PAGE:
My husband started a new job this week. After 15 years and one week with the bank he began working for as a part-time teller in college, he finally moved on. He’d gone as far as he could go at the bank, and he was recruited by a company that the bank decided to work with on a project. The company decided that they were so impressed with him that they negotiated their contract with the bank to include the hiring of my husband to work for their company, but still work with the bank and the contract that they have with the bank. He was elated after visiting their corporate offices, finding out about all the potential for his job and meeting the people he will be working with remotely. He’s thrilled.
However, he’s been spending a lot of time on the phone with his new bosses and his new company. He never had to do an interview since they wanted him and it wasn’t required, but he has spent a lot of time on the phone with them at home and there are a few things we’ve learned. It might not apply to just anyone, but it is advice that will help anyone who is in the process of doing phone interviews for a prospective new job. It’s amazing what a few simple things can do to help a phone interview go more smoothly and easier. Since you’re not meeting in person, it makes a huge difference when you make a good phone impression. Since it’s not that easy to do that without face to face contact, we thought we might help your phone interview game in a major way.
Keep background noise silent
Turn off the television, get a babysitter for the kids and stay inside. While it might be nice to sit on the back patio and conduct your phone interview on a beautiful day, the neighborhood kids screaming or the sound of the garbage truck going by might be a bit distracting to those who are listening to you. You need to be sure they hear you and are not distracted by everything else that is going on in the world.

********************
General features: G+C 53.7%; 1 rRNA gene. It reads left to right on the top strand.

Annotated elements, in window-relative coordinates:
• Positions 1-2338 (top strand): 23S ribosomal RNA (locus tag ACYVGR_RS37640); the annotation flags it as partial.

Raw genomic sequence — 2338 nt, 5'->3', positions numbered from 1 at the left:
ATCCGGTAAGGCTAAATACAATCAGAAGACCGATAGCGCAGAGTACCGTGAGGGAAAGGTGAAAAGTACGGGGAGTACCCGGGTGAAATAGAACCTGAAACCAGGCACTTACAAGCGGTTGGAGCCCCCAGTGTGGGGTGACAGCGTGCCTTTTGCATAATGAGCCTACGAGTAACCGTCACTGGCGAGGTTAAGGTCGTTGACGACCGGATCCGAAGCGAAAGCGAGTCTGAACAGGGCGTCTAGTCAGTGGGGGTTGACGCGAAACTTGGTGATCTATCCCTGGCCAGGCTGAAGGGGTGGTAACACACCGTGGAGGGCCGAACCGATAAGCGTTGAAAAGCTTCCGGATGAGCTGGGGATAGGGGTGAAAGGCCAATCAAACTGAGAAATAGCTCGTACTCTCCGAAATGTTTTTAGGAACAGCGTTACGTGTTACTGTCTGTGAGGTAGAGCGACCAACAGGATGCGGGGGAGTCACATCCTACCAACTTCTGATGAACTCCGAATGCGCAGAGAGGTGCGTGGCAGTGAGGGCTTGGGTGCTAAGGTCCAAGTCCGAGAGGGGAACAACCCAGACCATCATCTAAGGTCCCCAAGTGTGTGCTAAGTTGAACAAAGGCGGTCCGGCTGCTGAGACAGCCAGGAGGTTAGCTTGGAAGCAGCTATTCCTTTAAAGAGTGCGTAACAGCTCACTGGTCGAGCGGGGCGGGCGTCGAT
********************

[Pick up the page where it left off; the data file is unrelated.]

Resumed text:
The most important thing you can do is be prepared. Just because you are not in person and you don’t have to worry about facial expressions and good posture and being able to use notes in front of you doesn’t mean you cannot be prepared. Sure, you can write down important job facts and facts about the company, but you still need to know things off the top of your head or it will become obvious you are reading information from notes and you are not prepared. Be prepared. It’s all right to cheat a bit, but be prepared.
You’ll also want to keep your resume handy so that you can refer to it if you need to. Sometimes an interviewer might ask you to provide a date for them that’s on your resume, and you want to be sure you have the correct date. My husband had to fill out his background information and he wrote down the wrong year he graduated from college and actually had to prove he graduated when they were unable to verify it because he put the wrong year (I mean, it has been a while, but silly man).
Introduce yourself to the speaker
You’re not meeting in person, but you still need to introduce yourself. You still need to make an effort to tell the person to whom you are speaking who you are, what you are doing and why you are looking forward to working with the company. You’ll want to speak up your accomplishments in the industry and you will want to be sure you inform them who you are and what you want.
Speak clearly and be sure you are taking your time and not rushing. It’s difficult on the phone at times, too, but you do need to be sure you are not interrupting your interviewer and that you are not talking over him or her. There are always delays on the phone, so be easy on yourself, but also excuse yourself and apologize if it does happen.
The best thing you can do when you are speaking on the phone is to relax. You know that your interviewer can hear your stress and can even hear it in your voice if you are smiling. Be sure to ask questions that you want to know the answer to and don’t be intimidated. I don’t love talking on the phone, but anytime I have to I keep a glass of water near my so that I can take a sip to calm down and get my voice feeling stronger and more confident when my throat is not dry.
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